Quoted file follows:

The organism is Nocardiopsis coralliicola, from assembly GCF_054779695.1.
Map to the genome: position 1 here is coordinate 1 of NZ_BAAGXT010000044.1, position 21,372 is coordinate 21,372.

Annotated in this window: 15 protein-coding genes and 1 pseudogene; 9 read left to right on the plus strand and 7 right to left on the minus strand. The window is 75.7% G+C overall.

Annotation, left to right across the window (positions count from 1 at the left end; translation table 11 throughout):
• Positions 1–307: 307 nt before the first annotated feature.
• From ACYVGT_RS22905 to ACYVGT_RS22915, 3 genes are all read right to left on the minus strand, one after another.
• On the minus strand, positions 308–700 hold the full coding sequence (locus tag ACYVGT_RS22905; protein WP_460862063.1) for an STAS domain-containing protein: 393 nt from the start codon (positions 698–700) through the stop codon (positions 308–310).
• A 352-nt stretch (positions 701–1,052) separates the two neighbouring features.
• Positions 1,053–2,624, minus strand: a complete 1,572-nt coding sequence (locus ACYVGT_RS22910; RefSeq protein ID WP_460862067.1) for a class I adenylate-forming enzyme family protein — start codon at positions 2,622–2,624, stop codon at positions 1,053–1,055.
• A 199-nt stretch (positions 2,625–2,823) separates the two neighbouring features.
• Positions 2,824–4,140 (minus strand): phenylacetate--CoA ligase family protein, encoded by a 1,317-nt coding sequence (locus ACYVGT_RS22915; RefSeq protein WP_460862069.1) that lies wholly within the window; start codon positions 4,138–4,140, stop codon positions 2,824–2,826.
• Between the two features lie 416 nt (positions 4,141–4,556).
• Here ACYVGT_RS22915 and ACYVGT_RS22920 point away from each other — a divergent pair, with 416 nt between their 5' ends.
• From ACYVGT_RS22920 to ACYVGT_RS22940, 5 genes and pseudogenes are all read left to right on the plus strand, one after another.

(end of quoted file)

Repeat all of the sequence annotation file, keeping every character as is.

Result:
The organism is Nocardiopsis coralliicola, from assembly GCF_054779695.1.
Map to the genome: position 1 here is coordinate 1 of NZ_BAAGXT010000044.1, position 21,372 is coordinate 21,372.

Annotated in this window: 15 protein-coding genes and 1 pseudogene; 9 read left to right on the plus strand and 7 right to left on the minus strand. The window is 75.7% G+C overall.

Annotation, left to right across the window (positions count from 1 at the left end; translation table 11 throughout):
• Positions 1–307: 307 nt before the first annotated feature.
• From ACYVGT_RS22905 to ACYVGT_RS22915, 3 genes are all read right to left on the minus strand, one after another.
• On the minus strand, positions 308–700 hold the full coding sequence (locus tag ACYVGT_RS22905; protein WP_460862063.1) for an STAS domain-containing protein: 393 nt from the start codon (positions 698–700) through the stop codon (positions 308–310).
• A 352-nt stretch (positions 701–1,052) separates the two neighbouring features.
• Positions 1,053–2,624, minus strand: a complete 1,572-nt coding sequence (locus ACYVGT_RS22910; RefSeq protein ID WP_460862067.1) for a class I adenylate-forming enzyme family protein — start codon at positions 2,622–2,624, stop codon at positions 1,053–1,055.
• A 199-nt stretch (positions 2,625–2,823) separates the two neighbouring features.
• Positions 2,824–4,140 (minus strand): phenylacetate--CoA ligase family protein, encoded by a 1,317-nt coding sequence (locus ACYVGT_RS22915; RefSeq protein WP_460862069.1) that lies wholly within the window; start codon positions 4,138–4,140, stop codon positions 2,824–2,826.
• Between the two features lie 416 nt (positions 4,141–4,556).
• Here ACYVGT_RS22915 and ACYVGT_RS22920 point away from each other — a divergent pair, with 416 nt between their 5' ends.
• From ACYVGT_RS22920 to ACYVGT_RS22940, 5 genes and pseudogenes are all read left to right on the plus strand, one after another.